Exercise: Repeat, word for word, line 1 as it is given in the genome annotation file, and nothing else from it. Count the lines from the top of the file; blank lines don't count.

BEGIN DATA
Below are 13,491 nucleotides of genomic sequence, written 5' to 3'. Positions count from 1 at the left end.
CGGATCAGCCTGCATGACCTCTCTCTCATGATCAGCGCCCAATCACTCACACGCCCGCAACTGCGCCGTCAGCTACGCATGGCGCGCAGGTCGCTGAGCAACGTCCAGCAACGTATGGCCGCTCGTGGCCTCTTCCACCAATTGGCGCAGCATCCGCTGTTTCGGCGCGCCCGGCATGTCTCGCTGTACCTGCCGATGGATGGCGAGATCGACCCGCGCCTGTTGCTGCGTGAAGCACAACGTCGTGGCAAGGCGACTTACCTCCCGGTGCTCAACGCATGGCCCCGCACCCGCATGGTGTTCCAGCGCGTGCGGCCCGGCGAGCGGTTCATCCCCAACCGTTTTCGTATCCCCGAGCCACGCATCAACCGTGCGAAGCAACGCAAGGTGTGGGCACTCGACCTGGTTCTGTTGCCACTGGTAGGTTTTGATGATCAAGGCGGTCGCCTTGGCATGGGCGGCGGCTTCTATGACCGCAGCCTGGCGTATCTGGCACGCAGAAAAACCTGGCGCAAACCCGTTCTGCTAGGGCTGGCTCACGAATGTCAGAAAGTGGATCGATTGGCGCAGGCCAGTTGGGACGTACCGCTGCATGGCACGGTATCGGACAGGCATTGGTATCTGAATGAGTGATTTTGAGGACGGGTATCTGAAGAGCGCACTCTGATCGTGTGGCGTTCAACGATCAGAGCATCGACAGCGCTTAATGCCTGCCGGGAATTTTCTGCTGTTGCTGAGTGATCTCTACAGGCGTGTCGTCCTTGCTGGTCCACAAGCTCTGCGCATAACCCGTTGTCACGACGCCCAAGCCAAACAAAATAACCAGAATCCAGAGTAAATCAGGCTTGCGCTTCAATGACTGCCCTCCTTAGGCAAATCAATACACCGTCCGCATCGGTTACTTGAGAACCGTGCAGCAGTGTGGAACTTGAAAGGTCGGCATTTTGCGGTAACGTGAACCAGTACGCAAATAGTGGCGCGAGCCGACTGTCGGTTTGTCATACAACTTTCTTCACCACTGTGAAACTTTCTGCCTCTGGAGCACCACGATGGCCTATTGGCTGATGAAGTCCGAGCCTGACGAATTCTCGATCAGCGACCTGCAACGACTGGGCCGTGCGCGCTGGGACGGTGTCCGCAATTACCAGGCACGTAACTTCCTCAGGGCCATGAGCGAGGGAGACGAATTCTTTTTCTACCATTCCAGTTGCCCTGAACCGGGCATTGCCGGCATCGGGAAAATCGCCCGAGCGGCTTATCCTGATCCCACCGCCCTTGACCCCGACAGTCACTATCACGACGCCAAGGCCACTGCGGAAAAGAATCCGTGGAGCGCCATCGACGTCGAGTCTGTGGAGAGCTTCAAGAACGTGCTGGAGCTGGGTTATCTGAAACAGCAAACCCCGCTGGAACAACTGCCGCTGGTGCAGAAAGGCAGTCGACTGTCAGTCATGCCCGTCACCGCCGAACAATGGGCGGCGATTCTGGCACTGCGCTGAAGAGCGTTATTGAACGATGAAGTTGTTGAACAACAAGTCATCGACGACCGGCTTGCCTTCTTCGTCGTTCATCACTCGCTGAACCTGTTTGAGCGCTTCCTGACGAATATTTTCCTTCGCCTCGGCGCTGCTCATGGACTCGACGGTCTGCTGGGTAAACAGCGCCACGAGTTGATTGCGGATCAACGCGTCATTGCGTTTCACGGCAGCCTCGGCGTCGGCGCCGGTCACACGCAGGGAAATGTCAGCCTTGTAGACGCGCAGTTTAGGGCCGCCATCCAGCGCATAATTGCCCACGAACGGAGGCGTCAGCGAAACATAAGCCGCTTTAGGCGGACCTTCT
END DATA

Below are 13,491 nucleotides of genomic sequence, written 5' to 3'. Positions count from 1 at the left end.